Rolex Headquarters-03 660 Fifth Avenue (Rendering credit: Hayes Davidson) and new Rolex Headquarters at 665 Fifth Avenue (David Chipperfield Architects)

Appellate court rules in favor of new Lower East Side supertalls

Lower-East-Side-01 Rendering via SHoP Architects
In a unanimous 4-0 ruling, an appellate court recently decided that plans for a massive new Lower East Side development up the street from the towering, amenity-rich One Manhattan Square are in compliance with zoning and do not need to go through the city’s Uniform Land Use Review Procedure (ULURP). The ruling affects a 77-story tower planned for 247 Cherry Street, a pair of 60-story towers at 260 South Street, and a 724-foot-tall building at 265-275 Cherry Street.

Opponents like Manhattan Borough President Gale Brewer, City Council Speaker Corey Johnson, and the district’s Councilwoman Margaret Chin objected to the new buildings on account of the soaring heights; however, the judges said, “Although the proposed towers are more than twice the height of surrounding buildings, it is undisputed that they do not violate any applicable zoning regulation.” 6sqft reports that the developers have pledged $40 million in upgrades to make the East Broadway station ADA-accessible and $15 million in public park upgrades, among other improvements, but it remains to be seen whether this will mollify critics.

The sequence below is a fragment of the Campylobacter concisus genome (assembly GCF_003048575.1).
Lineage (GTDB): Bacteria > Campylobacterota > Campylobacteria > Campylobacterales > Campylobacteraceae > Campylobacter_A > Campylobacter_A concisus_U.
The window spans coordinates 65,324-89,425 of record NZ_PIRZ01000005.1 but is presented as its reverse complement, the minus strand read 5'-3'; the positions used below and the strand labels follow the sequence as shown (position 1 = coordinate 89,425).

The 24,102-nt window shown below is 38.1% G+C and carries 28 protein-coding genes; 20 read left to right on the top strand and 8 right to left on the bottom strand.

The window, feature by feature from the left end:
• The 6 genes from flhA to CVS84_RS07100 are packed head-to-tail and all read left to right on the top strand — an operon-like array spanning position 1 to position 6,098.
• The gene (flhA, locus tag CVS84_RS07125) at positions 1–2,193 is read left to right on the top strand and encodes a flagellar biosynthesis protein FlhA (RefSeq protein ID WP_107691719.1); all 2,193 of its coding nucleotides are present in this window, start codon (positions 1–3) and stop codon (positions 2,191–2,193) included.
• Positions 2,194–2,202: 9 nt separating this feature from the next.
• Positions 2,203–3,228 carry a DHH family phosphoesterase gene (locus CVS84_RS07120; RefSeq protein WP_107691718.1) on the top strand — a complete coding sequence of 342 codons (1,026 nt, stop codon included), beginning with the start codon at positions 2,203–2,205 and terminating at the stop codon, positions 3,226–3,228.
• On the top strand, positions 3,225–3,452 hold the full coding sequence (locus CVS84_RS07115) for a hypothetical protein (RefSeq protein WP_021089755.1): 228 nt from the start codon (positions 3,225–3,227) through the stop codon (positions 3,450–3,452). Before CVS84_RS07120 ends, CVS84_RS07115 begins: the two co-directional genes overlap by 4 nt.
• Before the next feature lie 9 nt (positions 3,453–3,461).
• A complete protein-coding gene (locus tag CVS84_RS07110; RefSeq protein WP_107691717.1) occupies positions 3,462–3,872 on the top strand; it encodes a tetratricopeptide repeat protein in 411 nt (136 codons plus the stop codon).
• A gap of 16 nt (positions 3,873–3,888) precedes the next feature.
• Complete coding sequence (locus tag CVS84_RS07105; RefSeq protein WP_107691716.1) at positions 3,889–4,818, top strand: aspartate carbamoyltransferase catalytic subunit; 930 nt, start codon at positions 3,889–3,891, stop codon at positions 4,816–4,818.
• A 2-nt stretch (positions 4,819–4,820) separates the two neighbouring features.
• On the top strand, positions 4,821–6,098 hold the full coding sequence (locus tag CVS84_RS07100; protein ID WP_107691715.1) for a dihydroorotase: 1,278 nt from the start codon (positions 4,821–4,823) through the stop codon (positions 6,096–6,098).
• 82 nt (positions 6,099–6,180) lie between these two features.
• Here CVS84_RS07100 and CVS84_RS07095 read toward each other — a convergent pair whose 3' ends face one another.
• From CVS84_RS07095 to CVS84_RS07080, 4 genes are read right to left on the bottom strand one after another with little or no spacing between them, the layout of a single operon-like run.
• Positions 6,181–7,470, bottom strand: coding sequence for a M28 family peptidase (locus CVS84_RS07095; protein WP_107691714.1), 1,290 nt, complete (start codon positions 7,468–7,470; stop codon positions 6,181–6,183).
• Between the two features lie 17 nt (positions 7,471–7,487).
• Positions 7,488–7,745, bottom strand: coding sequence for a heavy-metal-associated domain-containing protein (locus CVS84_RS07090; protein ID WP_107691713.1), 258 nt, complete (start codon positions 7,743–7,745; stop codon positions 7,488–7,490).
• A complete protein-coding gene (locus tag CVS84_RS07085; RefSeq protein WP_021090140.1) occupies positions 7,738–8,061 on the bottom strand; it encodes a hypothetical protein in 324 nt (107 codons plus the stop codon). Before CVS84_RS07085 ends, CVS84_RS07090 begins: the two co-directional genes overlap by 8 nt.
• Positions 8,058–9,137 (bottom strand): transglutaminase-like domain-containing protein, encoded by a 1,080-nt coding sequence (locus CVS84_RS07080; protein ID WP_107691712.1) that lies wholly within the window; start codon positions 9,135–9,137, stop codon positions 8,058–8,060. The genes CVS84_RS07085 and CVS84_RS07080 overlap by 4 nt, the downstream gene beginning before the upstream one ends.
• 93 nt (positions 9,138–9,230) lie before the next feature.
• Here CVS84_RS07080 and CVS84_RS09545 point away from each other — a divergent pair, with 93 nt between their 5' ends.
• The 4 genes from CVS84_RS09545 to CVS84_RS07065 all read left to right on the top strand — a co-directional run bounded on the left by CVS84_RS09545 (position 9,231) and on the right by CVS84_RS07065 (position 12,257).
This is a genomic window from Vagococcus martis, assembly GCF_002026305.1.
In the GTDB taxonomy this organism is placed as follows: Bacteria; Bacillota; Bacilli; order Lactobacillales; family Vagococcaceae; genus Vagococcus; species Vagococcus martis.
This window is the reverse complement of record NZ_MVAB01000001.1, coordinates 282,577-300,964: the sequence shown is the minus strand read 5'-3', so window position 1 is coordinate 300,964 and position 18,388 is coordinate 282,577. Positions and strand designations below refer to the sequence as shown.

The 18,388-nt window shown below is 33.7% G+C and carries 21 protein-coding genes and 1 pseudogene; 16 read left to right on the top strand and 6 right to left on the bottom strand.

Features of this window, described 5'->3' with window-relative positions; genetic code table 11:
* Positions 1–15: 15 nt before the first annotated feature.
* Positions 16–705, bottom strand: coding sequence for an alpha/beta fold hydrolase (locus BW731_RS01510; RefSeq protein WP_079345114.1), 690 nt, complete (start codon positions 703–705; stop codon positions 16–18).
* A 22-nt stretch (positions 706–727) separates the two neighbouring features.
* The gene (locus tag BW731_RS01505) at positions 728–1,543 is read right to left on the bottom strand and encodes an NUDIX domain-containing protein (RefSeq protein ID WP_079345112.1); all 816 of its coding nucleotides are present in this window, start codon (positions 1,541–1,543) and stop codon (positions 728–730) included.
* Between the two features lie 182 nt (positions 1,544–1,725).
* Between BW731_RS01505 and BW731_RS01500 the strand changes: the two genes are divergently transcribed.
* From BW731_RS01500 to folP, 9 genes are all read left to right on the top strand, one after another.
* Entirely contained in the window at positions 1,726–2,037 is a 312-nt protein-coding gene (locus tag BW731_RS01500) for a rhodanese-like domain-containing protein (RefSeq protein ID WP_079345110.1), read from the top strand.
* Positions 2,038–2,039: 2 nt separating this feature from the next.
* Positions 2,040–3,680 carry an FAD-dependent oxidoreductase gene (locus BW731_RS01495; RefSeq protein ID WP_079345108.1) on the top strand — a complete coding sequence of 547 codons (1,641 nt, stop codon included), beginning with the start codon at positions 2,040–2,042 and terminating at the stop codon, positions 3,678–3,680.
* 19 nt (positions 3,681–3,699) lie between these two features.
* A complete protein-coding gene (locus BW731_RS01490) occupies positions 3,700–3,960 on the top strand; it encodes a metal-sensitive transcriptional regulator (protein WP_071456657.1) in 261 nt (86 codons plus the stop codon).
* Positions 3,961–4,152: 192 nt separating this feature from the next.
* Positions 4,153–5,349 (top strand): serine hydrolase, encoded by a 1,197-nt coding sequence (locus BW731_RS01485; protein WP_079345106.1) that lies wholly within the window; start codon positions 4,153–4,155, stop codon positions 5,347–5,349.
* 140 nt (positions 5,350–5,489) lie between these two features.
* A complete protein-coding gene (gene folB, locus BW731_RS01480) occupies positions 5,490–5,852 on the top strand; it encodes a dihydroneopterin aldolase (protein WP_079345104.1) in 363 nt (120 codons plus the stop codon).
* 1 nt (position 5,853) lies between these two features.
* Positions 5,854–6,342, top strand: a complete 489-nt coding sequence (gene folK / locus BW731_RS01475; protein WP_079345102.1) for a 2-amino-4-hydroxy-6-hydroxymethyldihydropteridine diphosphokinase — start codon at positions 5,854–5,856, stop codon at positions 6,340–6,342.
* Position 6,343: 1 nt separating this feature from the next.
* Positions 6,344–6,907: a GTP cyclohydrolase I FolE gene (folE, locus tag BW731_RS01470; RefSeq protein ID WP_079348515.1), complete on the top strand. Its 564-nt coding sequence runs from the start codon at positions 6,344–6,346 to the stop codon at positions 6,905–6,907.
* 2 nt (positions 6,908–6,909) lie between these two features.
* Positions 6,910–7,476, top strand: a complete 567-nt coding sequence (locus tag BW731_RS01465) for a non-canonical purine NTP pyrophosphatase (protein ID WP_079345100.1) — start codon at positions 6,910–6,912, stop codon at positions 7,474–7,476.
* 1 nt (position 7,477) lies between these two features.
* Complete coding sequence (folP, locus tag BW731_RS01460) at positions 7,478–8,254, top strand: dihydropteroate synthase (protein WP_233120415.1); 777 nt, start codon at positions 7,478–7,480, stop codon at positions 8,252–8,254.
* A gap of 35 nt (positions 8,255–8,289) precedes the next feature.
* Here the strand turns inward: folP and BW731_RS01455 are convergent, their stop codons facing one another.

ULURP can be a lengthy process at the best of times, but only recently resumed after being shut down since March due to the pandemic. The new projects would undoubtedly have gotten caught in a backlog, and the developers are surely happy to avoid that. However, the New York Post notes that the towers are still not likely to rise for several years.